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Justice News

Department of Justice
U.S. Attorney’s Office
Northern District of Illinois

FOR IMMEDIATE RELEASE
Tuesday, March 2, 2021

Chicago Man Charged in Federal Court With Inciting Rioting Last Summer

CHICAGO — A Chicago man has been charged in federal court with inciting rioting involving multiple incidents of property damage and looting in the city last summer.

JAMES MASSEY, 22, is charged with one count of using a facility of interstate commerce to incite a riot.  According to a criminal complaint filed in U.S. District Court in Chicago, Massey on Aug. 9, 2020, posted multiple videos and messages on Facebook calling for people to travel to downtown Chicago to engage in property damage and looting, the complaint states.  In the early morning hours of Aug. 10, 2020, numerous individuals damaged and looted retail stores, predominantly in downtown Chicago and the city’s Near North Side.

Massey was arrested this morning on the federal charge.  He made an initial court appearance this afternoon before U.S. Magistrate Judge Sunil R. Harjani and was ordered released on bond with electronic monitoring and subject to a curfew.  A preliminary hearing was scheduled for March 18, 2021, at 1:30 p.m.

The complaint was announced by John R. Lausch, Jr., United States Attorney for the Northern District of Illinois; Emmerson Buie, Jr., Special Agent-in-Charge of the Chicago Field Office of the FBI; and David Brown, Superintendent of the Chicago Police Department.  The government is represented by Assistant U.S. Attorneys Jordan Matthews and Sheri L. Wong.

The investigation was jointly conducted by the Chicago Police Department and FBI.

According to the complaint, Massey sent Facebook messages to numerous individuals directing them to meet at a certain location in Chicago to travel together to the downtown area.  Several people responded to the messages throughout the night to discuss, among other things, the location of property damage and looting activity, the complaint states.  In one of the messages, a Facebook user allegedly stated to others in the group, “We like 13 cars deep.”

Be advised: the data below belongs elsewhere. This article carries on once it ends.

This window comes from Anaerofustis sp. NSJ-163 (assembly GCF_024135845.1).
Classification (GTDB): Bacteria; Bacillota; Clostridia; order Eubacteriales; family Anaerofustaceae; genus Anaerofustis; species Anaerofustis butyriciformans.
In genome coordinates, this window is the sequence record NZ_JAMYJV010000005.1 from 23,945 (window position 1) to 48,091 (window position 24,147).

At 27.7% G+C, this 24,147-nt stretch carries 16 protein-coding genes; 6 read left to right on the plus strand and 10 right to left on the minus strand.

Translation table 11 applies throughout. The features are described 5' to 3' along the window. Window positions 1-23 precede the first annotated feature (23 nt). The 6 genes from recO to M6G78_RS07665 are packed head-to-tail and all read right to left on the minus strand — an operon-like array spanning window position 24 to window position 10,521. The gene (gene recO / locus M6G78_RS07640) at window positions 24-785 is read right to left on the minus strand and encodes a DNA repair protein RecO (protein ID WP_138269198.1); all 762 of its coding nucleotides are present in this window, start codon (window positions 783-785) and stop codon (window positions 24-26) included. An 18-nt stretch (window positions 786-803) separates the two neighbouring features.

One of the locations discussed in the Facebook messages was a marijuana dispensary in the 900 block of West Weed Street on the Near North Side of Chicago.  At approximately 1:00 a.m. on Aug. 10, 2020, several individuals broke into the dispensary by smashing a window with tools they had retrieved from the trunk of Massey’s vehicle, which was parked in the dispensary’s parking lot, the complaint states.

Another incident cited in the complaint occurred at a retail store in the 800 block of North Michigan Avenue in Chicago.  At approximately 1:25 a.m. on August 10, 2020, Massey approached the store with a tire iron while another individual broke a store window, the complaint states.  Massey and several others entered the store, stole numerous coats, and returned to Massey’s vehicle, the complaint states.  Shortly thereafter, an individual allegedly wrote to the Facebook group, “We just hit the [partial name of retail store].”

Massey and others later looted a convenience store in the city’s South Loop neighborhood after individuals broke windows to gain entry and then broke display counters inside, the complaint states.  Shortly before 6:00 a.m., Massey and several others looted a cell phone store in the West Loop neighborhood after offenders broke the side door of the store to gain entrance, the complaint states.

The public is reminded that a complaint is not evidence of guilt.  The defendant is presumed innocent and entitled to a fair trial at which the government has the burden of proving guilt beyond a reasonable doubt.  Inciting a riot is punishable by a maximum sentence of five years in federal prison.  If convicted, the Court must impose a reasonable sentence under federal statutes and the advisory U.S. Sentencing Guidelines.

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Topic(s): 
Violent Crime
Updated March 2, 2021